pension plan to new workers

hired after 2014, installed in its

place a less expensive guaranteed

interest retirement savings

account, and voted to use casino

money to attack the funding


“I don’t think there will be

much interest in taking up

KPERS again,” Davis said.

Davis, state pension officials

and the state’s legislative

researchers originally believed

the plan would provide about

$40 million in casino money

initially and larger amounts

after that, as business increased

KS Extends Car Tag

Deadlines After More

Computer Problems

By Gene Meyer

Kansas Reporter

MISSION — Kansans facing

deadlines for getting new or

renewed car tags have an additional

30 days, as the state deals

with some hard-to-kill bugs in

its new $40 million computer


The state Department of

Revenue said renewal deadlines

for motorists, who’ve

been shut out of the system

since May 1, would be extended.

On Monday, Kansas experienced

another “prolonged

slowdown” in service, tax collectors


Motorists whose tags

expired April 30 now have until

May 31 to renew; those whose

tags will expire May 31 have

until June 29.

“We’re glad to see things got

extended,” said Jim Hanni,

executive vice president of

AAA-Kansas in Topeka. “This

was really starting to affect a

lot of people.”

The problems could have

affected as many 275,000 car

owners, based on statewide

registration totals, Hanni said.

State revenue officials closed

all 109 Department of Motor

Vehicle stations from May 1 to

7 to move the records from

1980's vintage mainframe computers

to a new system

designed by 3M Co. The weeklong

shutdown created a backlog

of license and tag applications,

which continues to create

long lines and extended waiting

times across the state.

DMV offices reopened on

schedule Tuesday, and lines

formed quickly at two of the

state’s busiest offices — in

Mission and Olathe. Some 90

minutes after those offices

opened, wait times were estimated

to be five and a half

hours in Mission and more than

six hours in Olathe. The two

offices, both in Johnson

County, together register about

483,000 vehicles annually.

at three state-owned casinos in

Kansas City, near Wichita and

in Dodge City.

Kansas leases those casinos

and collects 22 percent of the

revenue through a special fund

called the Expanded Lottery

Act Revenue Fund, projected to

hit $81 million dollars by June

30, 2013.

The $5 million cut in

KPERS’ share of that money is

a result of how the last-minute

law ordered division of the

casino revenue, said Kristen

Basso, the pension fund's communications


Lawmakers originally proposed

devoting 75 percent of

the casino money to pay down

KPERS’ liability, leaving the

rest for other debt reduction or

capital improvement projects

that legislators approve each


But that formula changed in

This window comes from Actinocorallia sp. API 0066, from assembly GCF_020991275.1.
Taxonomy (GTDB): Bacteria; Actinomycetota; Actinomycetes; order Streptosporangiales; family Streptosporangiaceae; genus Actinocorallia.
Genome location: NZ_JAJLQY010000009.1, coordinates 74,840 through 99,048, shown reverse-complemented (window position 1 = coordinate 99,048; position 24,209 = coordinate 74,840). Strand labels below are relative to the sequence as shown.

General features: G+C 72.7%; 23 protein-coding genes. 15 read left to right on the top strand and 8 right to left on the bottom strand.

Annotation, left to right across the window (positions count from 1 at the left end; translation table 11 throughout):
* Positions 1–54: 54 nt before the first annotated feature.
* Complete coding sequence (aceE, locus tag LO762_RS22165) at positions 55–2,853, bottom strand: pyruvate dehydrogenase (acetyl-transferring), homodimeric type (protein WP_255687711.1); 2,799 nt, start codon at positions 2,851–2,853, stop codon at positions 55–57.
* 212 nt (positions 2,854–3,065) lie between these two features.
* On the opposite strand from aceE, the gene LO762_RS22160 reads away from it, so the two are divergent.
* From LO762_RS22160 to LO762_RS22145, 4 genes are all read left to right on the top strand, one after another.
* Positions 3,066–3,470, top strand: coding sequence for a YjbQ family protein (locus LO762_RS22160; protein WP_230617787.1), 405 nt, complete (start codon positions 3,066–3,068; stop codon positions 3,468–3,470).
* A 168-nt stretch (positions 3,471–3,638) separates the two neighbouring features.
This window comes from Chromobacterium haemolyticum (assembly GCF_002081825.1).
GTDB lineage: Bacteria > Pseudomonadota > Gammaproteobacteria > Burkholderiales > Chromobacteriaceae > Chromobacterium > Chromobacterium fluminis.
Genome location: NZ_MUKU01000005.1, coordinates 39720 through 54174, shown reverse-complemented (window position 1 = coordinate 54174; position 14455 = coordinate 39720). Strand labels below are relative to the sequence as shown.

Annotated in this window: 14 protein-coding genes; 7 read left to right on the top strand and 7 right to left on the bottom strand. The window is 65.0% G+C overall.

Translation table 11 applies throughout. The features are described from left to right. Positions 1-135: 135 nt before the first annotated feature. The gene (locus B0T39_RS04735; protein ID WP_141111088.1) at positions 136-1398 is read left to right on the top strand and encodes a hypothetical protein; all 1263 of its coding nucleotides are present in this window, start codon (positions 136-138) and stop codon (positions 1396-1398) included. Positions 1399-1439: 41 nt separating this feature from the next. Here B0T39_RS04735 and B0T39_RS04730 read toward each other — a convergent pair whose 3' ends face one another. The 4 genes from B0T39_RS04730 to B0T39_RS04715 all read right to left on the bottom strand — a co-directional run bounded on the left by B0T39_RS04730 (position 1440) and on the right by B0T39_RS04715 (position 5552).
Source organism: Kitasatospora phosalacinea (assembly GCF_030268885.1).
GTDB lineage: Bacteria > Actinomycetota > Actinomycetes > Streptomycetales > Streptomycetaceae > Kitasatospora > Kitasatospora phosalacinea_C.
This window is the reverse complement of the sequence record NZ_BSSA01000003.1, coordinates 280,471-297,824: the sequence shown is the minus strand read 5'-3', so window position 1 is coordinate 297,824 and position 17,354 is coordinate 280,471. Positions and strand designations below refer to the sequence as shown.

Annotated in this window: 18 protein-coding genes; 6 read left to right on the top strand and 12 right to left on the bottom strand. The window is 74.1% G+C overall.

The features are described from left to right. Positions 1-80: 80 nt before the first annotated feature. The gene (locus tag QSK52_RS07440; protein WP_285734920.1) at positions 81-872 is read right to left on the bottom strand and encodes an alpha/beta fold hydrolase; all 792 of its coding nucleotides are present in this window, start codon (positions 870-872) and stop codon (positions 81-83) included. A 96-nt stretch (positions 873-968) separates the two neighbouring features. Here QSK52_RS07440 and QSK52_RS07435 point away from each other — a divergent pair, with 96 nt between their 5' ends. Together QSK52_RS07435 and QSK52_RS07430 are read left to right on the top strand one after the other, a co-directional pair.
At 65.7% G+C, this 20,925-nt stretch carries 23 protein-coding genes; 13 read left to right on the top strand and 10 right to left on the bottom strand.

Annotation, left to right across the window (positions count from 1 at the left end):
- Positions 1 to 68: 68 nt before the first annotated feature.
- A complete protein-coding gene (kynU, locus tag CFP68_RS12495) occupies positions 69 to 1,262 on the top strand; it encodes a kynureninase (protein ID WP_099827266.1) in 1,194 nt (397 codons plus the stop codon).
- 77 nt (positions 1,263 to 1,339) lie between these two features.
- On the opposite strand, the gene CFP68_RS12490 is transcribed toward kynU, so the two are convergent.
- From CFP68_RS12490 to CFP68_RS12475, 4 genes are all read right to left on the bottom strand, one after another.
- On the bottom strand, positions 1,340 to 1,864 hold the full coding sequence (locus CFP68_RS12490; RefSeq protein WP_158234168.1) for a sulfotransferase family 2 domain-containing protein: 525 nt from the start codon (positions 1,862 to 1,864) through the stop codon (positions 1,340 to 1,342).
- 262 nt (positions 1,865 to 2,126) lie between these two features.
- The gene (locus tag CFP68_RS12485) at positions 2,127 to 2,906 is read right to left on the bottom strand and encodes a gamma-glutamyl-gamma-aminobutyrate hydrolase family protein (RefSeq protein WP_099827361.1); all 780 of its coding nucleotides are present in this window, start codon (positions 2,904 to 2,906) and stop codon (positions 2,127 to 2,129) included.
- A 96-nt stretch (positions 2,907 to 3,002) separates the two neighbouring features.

the ebb and flow of the 11thhour

negotiations to 50 percent

of the money left after the first

$10.5 million of the casino revenue

was paid to Kansas universities

to help turn out engineering


“That works out to about $35

million,” Basso said.

Don’t bet on how quickly

new business at the Kansas

casinos, all of which have been

open two years or less, will

boost funding for KPERS,

gaming officials say.

Gambling revenue nationally

fell in 2009, leveled off in

2010, then rose 3 percent in

2011, the American Gaming

Association reported in its latest

annual industry review

released last week. Kansas’

revenue, in contrast, rose 28

percent last year, primarily

because the state opened its

second casino, near Wichita,

said Holly Wetzel, the gaming

industry association’s communications

vice president.

“What we think we are looking

at is a continued long, slow

recovery,” Wetzel said.

Pick Up Your Copy Of the

Free Press At Our Office at

203 East 5th in Blue Rapids, KS


Mosaic provides a life of possibilities for individuals with intellectual

disabilities. We are seeking a Executive Director to manage and grow our

Ellsworth, KS agency.

Qualified candidates will posses a Bachelor’s Degree in Human Services or a

related field with a minimum of five years experience.

Mosaic offers a competitive benefits package including a free health insurance

option! Visit www.mosaicinfo.org to learn more. Please send resume and salary

requirement to: jill.faith@mosaicinfo.org. E.O.E.

Finance Autos


(With Approved Credit)

Pony Express Auto Inc.

1920 Center ST, Marysville KS


Ask For Details

Help Wanted

Travalong Trailers is accepting applications

for an experienced welder with good math

skills and good work history. Competitive

pay, pre-employment test, paid vacation,

paid holiday and 401k. Apply in person at

451 Hwy 9 Waterville KS 66548 or email

resume to m@travalong.com

Happy 90th Birthday

Helen Johnston

A celebration of Helen’s 90th Birthday will be held

on June 3rd at the Blue Rapids Community Center

from 2:00 p.m. - 4:00 p.m.

“No gifts, please just your presence.”

State Track Blue Rapids Free Press - Thursday, May 31, 2012 10A

Valley Heights Puts In Great Effort At State Track & Field

Kelsey Potter got 11th in the Girls Triple Jumpwith a jump of 33-03.00

Sidney Blackburn had a distance of 31-07.50 for the Girls Shot Put.

Elijah Smith jumped to 2nd during the Boys Triple Jump with 43-04.00.

Elijah also placed 3rd during the 110 Meter Hurdles with 15.39 and 4th during the

Long Jump with 20-11.50.

Drew Mann got 9th in the Girls Javelin Throw with 109-07.

Tanner Trimble placed 10th during the Boys Triple Jump with 40-07.25

Tommy Tryon placed 4th during the Boys Shot Put with 47-02.50.

(File Photo by Deb Barrington)

Photos courtesy of Darin Blackburn, Nori Blackburn, Kerry Potter and Angela Harrison.